More flights arriving late; complaints are rising
WASHINGTON (AP) — More flights on U.S. airlines are running late or getting canceled, and complaints are rising.
The Transportation Department said Wednesday that 76.9 percent of flights arrived on time in May, down from 79.6 percent in April and 79.4 percent in May 2013.
Hawaiian Airlines and Alaska Airlines, which get good weather on many routes, rank best. ExpressJet and Envoy, which fly smaller planes for big airlines, rank last.
The government says the largest airlines canceled 1.9 percent of their U.S. flights in May, nearly double the rate in April and last May.
The airline industry said bad weather was largely to blame. Jean Medina, a spokeswoman for the trade group Airlines for America, said that nearly 8,300 flights were canceled due to storms in the Midwest and Northeast between May 8 and May 16, accounting for more than half of the month’s cancellations.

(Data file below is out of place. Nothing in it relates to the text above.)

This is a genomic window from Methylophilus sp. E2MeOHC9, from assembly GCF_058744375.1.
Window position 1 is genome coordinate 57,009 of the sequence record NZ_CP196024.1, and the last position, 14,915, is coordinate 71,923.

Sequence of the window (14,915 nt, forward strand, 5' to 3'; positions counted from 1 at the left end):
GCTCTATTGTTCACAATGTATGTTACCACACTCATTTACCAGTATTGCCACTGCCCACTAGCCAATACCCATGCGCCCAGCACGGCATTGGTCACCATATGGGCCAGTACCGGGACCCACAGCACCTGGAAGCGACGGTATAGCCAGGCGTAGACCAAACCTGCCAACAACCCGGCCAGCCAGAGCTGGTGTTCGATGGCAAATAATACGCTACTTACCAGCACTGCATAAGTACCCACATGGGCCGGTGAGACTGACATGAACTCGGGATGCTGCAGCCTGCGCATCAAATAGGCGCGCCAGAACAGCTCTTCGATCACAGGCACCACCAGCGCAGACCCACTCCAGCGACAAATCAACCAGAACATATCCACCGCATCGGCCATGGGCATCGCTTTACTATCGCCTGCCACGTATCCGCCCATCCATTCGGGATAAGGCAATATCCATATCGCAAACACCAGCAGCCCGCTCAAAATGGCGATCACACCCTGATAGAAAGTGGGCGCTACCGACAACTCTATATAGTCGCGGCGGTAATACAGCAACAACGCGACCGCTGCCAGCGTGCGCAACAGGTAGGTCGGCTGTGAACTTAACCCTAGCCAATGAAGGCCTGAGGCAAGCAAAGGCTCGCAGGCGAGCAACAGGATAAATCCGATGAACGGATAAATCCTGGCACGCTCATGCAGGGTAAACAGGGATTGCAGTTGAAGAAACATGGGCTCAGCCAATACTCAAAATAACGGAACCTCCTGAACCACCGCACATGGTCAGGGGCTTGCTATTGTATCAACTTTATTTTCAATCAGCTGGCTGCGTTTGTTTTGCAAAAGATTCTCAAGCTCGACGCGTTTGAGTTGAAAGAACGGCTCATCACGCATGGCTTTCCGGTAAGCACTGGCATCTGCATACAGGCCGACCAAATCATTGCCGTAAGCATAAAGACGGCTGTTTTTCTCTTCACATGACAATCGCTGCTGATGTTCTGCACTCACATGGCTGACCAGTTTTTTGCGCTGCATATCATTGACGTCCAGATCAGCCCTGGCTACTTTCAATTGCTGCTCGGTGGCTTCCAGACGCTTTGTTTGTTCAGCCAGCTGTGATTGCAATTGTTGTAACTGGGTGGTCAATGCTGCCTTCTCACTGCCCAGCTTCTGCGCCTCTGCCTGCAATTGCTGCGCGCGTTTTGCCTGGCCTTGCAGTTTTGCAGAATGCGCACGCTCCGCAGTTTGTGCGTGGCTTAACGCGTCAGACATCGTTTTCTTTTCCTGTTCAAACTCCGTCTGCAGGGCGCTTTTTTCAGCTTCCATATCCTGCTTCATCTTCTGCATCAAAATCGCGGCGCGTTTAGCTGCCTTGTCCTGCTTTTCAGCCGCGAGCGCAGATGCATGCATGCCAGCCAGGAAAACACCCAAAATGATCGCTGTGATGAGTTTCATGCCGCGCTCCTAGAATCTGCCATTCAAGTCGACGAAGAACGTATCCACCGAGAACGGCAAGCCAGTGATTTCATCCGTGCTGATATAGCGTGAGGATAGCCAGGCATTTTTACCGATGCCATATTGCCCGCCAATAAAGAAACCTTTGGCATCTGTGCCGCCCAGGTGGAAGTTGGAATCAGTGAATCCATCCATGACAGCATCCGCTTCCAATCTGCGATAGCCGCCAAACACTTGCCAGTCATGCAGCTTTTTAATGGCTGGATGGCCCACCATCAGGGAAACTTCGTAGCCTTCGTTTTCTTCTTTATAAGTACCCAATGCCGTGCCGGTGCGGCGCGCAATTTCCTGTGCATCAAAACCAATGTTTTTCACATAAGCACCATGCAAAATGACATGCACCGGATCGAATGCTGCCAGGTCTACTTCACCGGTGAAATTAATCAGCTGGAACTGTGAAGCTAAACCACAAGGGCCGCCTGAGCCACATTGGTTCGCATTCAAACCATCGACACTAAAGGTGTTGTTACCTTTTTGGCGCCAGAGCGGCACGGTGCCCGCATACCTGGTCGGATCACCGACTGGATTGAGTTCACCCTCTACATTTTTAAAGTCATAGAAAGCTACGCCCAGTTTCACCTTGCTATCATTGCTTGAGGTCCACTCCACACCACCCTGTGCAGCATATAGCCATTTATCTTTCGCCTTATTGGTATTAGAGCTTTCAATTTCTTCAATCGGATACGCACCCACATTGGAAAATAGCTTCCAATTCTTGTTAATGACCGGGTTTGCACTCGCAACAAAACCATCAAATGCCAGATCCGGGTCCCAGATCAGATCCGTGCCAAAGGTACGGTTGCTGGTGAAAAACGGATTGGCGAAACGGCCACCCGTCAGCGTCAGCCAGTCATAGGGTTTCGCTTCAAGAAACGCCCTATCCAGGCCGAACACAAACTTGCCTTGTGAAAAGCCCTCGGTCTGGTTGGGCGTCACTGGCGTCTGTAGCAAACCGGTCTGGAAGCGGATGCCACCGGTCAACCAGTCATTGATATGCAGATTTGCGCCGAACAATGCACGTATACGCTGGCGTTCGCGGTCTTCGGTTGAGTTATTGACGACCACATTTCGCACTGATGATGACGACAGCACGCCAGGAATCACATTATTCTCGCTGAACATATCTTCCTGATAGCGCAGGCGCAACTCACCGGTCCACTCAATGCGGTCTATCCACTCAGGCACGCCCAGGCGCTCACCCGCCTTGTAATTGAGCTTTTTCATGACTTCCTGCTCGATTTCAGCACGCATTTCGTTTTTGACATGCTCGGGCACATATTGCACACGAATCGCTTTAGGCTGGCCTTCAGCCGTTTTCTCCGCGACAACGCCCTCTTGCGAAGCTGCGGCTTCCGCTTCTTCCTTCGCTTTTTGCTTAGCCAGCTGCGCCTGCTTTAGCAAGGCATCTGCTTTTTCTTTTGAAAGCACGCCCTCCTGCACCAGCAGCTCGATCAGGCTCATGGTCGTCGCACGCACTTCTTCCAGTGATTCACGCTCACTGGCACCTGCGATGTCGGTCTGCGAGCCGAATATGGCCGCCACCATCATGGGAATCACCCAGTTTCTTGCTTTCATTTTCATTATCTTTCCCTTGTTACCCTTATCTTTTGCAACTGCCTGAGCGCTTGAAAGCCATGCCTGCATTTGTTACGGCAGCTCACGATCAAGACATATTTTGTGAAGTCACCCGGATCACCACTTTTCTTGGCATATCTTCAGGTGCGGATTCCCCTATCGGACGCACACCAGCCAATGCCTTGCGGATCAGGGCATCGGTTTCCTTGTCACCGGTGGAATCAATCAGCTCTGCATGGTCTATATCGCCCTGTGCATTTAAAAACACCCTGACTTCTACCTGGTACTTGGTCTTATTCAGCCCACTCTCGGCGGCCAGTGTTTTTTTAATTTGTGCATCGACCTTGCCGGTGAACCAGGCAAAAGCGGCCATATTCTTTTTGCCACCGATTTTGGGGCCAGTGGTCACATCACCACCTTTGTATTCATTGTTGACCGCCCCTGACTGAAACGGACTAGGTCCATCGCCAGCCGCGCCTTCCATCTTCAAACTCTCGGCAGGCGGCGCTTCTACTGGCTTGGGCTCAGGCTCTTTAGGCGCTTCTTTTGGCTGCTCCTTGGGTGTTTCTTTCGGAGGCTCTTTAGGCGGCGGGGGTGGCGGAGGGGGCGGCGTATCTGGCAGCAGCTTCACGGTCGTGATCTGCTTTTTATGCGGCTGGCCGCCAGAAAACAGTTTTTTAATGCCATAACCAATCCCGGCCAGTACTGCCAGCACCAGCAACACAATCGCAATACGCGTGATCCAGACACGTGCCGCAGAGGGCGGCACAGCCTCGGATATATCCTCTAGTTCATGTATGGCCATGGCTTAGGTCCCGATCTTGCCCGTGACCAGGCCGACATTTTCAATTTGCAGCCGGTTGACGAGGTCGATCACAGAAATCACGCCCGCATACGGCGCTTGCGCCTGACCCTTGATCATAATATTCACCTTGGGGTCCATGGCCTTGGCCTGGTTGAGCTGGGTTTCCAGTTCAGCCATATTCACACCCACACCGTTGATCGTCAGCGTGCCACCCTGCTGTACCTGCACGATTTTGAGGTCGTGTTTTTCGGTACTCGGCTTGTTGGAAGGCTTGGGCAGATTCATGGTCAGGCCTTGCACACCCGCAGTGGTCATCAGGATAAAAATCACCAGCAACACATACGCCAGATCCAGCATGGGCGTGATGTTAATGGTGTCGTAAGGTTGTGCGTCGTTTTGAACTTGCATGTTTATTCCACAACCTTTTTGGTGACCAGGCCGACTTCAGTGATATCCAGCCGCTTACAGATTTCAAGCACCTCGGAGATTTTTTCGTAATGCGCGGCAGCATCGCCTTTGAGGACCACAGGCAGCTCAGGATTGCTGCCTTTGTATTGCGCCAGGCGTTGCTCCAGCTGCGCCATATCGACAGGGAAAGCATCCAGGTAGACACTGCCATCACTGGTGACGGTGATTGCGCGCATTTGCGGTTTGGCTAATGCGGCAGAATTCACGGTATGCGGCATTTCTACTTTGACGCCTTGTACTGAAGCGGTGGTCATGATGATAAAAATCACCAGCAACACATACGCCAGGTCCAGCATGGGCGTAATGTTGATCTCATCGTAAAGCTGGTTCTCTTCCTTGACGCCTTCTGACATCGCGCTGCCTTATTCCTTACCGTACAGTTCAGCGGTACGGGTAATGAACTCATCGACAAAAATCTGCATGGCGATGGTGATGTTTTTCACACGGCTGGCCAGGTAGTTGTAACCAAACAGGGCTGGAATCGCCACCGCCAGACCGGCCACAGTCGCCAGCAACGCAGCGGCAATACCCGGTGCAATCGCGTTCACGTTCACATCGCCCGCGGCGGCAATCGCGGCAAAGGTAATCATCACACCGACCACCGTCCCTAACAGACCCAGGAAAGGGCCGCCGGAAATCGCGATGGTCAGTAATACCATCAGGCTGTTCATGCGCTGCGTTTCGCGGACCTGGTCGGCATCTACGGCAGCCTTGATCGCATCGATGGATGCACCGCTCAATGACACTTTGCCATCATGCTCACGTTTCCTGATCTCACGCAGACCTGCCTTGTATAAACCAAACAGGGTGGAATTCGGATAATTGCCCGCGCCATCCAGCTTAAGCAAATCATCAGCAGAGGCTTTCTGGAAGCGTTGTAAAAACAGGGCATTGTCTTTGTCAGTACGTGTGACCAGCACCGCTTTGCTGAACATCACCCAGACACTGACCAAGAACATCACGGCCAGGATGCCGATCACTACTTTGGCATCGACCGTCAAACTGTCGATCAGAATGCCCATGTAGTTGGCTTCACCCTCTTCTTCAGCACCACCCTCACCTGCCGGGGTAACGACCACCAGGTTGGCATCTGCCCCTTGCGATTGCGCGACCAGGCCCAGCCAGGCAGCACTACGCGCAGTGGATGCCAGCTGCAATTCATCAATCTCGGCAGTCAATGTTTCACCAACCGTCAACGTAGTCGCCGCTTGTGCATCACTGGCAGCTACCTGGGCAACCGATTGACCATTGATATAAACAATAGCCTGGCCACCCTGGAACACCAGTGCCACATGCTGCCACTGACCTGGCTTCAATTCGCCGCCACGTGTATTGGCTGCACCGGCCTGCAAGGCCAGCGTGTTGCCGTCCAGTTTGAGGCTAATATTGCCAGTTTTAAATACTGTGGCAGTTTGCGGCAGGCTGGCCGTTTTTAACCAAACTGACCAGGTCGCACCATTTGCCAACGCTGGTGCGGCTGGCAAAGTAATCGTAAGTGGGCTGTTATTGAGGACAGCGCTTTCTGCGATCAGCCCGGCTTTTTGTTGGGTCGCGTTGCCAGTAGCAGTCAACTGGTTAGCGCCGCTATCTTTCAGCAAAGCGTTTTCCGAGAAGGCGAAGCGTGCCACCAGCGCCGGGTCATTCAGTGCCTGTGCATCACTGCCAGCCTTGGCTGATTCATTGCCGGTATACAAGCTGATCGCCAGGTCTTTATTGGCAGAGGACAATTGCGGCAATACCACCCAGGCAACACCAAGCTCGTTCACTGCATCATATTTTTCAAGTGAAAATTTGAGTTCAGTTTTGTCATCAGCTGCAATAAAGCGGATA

Four domestic flights — all on United — and one international flight operated for United by ExpressJet were stuck on the ground longer than federal rules allow. A United spokeswoman said the airline was cooperating with federal officials investigating the incidents.
Fliers filed 1,010 complaints with the government against U.S. airlines in May, up from 720 a year earlier. About half involved flight problems such as delays and cancellations.